Saturday, June 17, 2006

Internet Monk Weighs In on Pentecostals

This article, titled "A Growing and Awkward Silence: Things I Can't Talk About With My Pentecostal and Charismatic Friends" is long but worth reading for anyone who is interested in the relationship between both individuals and denominations of differening "stripes."

I am deeply saddened to say that I think every point he makes is desperately needed. I am getting tired of saying things like, "I am sorry that your Charismatic neighbor said that. I don't agree with that" or having people think that Pentecostal means a lover of all things TBN. (Aaaaaarrrrrrggggggh!)

For the record, I do not listen to Rod Parsley, TD Jakes, or Kenneth Copeland, to name just a few. And I do know what expository preaching is.

This fellow looks all too familiar.

Perhaps I should send a link for Monk's article to our headquarters.


Anonymous said...

Wow! A great article. He said what I was thinking 30 years ago so it's not really something that has just infected the church. I know some P/C preachers who are very good, including you dear friend!, but there are many out there who are not.

However, I must say that some of these problems are not confined to P/C churches. I see some of this in other evangelical churches as well.

I'm not sure how I feel about it other than uneasy....

Dorcas (aka SingingOwl) said...

I know there are some really good P/C preachers. I could name several. I was interested in checking out who the speakers were at the much-publicized "Azusa Street Gathering" recently. I am from CA and thought it might be a good reason to go west for a few days. When I took at look at the website I could have cried. And told my DH, "Don't bother thinking about it." The speakers were (God forgive me if my attitude is wrong) the very celebrities that some P/C folk these days seem to assume can say no wrong. Copeland, Jakes, and the rest of what I call the "TBN Gang." (BTW, there are some people on TBN I do like. J. Lee Grady was featured recently, and I'd go a long way to hear him.) We stayed home. Where were the men and women of God who would speak the truth and call the church to holiness and repentance? Not there, except for one or two. We stayed home. I sound smug maybe. I don't mean to, but I am dismayed by so many things that sometimes...I am ashamed of being what I am...even though I'd never deny it or go back to my earlier self. Hard to explain.

LoieJ said...

Interesting article. There is much I don't understand it in. But point 3 on prayer struck some cords in me. I think that there is a fine line between "ask and you shall receive" and telling God what to do. [We just had a conversation this evening with our daughter in which she was insisting she was "asking" us for a favor but she was actually telling us that we HAD to grant her that favor. My husband told her she was being arrogant.] I can't help but wonder what God thinks about some of these prayers. Good thing there is GRACE!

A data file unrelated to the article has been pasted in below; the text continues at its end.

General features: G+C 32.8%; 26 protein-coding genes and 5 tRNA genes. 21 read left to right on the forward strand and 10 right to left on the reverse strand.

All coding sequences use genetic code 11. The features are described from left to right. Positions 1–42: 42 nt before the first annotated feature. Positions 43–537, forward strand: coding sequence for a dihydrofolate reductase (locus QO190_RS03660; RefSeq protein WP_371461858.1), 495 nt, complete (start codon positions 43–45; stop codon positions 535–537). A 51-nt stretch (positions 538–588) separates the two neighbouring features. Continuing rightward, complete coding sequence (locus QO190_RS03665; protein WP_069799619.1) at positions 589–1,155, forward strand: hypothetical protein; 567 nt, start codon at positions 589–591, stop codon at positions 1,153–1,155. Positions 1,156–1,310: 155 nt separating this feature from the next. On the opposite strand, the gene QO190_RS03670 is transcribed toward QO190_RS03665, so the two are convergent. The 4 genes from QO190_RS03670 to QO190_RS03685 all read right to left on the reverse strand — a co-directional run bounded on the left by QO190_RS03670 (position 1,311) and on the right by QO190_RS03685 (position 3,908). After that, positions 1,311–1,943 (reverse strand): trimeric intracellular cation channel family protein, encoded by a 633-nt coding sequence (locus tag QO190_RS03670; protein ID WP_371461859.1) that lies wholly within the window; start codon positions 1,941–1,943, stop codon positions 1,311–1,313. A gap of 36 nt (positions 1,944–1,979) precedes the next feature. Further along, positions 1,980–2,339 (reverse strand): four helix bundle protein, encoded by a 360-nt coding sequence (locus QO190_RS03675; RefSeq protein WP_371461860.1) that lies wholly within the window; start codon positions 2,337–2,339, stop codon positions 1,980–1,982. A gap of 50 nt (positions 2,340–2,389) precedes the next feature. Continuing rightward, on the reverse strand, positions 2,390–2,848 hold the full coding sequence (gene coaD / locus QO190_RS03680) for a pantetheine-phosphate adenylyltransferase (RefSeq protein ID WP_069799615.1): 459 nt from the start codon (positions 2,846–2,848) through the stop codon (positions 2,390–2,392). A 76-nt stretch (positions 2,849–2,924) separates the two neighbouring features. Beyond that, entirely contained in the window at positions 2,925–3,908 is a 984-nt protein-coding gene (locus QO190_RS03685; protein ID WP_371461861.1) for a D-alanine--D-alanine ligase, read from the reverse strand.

I watched the 700 Club in 1984 on which there was a word of knowledge that a condition I had was being cured right then and there. Hmmmmm. How many millions were watching and certainly a few had that cured through natural means that very day. But I was set up for disappointment.

On the other hand, wishy washy prayers don't seem to follow what Jesus said either.

Point 4...This is out of my tradition, of course. I've always wondered how the "famous" preachers, even those who are not P/C, seem to be independent, not in a denomination. So if they go off the deep end, theologically, spritually, morally, etc. who reins them in? In my tradition, I've known personally of pastors who are yanked out of a church because they do something bad. And if there seems to be problems with a pastor, there is mediation from the synod.

What I don't know, and this article doesn't answer, is how representative these famous preachers are of the whole tradition. And I also can't figure out from the essay if this writer has a representative sample in mind when he makes his comments. Certainly some of the things I've seen on TV seem to reflect some of the same things he is saying, but maybe only those people over the top make it to TV.

I guess you could call me an open minded Christian who is, at the same time, very happy in the tradition in which I worship. I am always interested in the "different windows" through which different people view the same God. And I rejoice when people of God have faith experiences that help their lives. There are those in some branches of my tradition who are openly skeptical, hostile really, regarding faith experiences, believing that putting a large emphasis on this is some kind of heresy. I don't understand this kind of exclusivism. The essay comments on this from the other side.

D. P. said...

Very good article. Thanks for pointing me to it.

Dorcas (aka SingingOwl) said...